Oxaeidae are large bees that have a short glossa and the preepisternal groove below the scrobal depression is missing. The ocelli are positioned low on the face. There are basitibial and pygidial plates present. (Finnamore & Michener 1993). This is often placed as the American subfamily Oxaeinae of the bee family Andrenidae, with large 13-26 mm, rapid-flying bees, frequently with large eyes. There are four identified genera, with a total of 21 described species by 2011. They range from North America to Argentina. The name Oxaeidae is frequently used, and treated as a family, but they were changed to subfamily status by some specialists in 1995. A key reference is Hurd & Linsley (1976).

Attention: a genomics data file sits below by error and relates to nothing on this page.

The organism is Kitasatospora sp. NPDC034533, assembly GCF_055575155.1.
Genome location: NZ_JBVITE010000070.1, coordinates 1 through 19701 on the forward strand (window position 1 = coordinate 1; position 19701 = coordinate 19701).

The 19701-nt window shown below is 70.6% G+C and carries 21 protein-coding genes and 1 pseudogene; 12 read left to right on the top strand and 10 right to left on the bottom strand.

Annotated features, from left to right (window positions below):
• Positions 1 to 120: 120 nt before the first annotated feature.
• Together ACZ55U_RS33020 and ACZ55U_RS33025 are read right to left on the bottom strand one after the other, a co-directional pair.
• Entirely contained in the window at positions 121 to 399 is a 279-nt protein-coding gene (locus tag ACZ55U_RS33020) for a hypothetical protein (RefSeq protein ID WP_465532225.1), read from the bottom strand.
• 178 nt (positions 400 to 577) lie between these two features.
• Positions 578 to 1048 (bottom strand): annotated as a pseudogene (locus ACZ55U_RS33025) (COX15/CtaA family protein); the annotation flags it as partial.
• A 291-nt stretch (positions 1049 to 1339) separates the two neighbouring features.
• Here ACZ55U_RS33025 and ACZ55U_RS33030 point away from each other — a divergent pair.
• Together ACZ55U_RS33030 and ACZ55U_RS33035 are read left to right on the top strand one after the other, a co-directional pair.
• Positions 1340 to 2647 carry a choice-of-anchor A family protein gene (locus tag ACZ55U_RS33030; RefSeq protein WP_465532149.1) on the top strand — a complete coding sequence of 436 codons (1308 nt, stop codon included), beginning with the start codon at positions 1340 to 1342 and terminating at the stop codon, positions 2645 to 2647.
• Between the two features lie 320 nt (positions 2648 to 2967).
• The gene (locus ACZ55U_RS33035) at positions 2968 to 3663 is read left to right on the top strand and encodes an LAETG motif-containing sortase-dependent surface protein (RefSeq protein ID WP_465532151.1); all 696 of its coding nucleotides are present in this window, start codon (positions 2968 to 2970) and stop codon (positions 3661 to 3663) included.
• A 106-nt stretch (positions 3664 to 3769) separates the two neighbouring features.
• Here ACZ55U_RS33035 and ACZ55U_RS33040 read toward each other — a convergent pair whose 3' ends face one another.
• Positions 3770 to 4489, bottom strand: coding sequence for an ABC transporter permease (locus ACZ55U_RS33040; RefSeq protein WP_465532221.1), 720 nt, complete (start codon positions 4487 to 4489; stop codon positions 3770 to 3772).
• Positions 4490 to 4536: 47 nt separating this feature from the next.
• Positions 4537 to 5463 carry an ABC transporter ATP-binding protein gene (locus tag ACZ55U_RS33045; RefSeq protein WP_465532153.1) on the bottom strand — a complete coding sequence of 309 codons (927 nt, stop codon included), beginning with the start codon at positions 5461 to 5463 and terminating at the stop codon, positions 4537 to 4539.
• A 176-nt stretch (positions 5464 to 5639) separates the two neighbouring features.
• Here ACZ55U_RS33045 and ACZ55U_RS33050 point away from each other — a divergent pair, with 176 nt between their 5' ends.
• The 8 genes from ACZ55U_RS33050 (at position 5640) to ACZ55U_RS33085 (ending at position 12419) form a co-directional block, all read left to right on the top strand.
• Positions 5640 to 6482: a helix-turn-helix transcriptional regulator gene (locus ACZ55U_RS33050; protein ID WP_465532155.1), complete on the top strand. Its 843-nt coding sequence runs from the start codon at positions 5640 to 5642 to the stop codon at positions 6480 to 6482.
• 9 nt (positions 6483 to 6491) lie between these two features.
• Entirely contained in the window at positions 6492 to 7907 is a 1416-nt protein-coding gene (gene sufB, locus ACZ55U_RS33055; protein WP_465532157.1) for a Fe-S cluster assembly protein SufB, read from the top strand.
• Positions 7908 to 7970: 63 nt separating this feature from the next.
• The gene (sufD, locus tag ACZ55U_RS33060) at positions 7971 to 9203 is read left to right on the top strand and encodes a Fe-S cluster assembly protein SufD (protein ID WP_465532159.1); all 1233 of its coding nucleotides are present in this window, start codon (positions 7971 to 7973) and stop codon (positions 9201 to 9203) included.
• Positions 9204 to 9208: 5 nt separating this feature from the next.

They can be best recognized by the extremely low position of the ocelli on the face, a feature not shared by any other large bees. Their nests are deep burrows in the ground, and provisions are a soupy mixture of pollen and nectar in cells with a waxlike waterproof lining.
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Finnamore, A. T. & C. D. Michener. 1993. Chapter 9, Superfamily Apoidea, p. 279-357. In: Goulet, H. & J. T. Huber (eds.), Hymenoptera of the World: An Identification Guide to Families. Research Branch, Agr. Canada, Publ. 1894/E. 668 p.
Michener, C. D. 2007. The Bees of the World, 2nd Edition, Johns Hopkins University Press.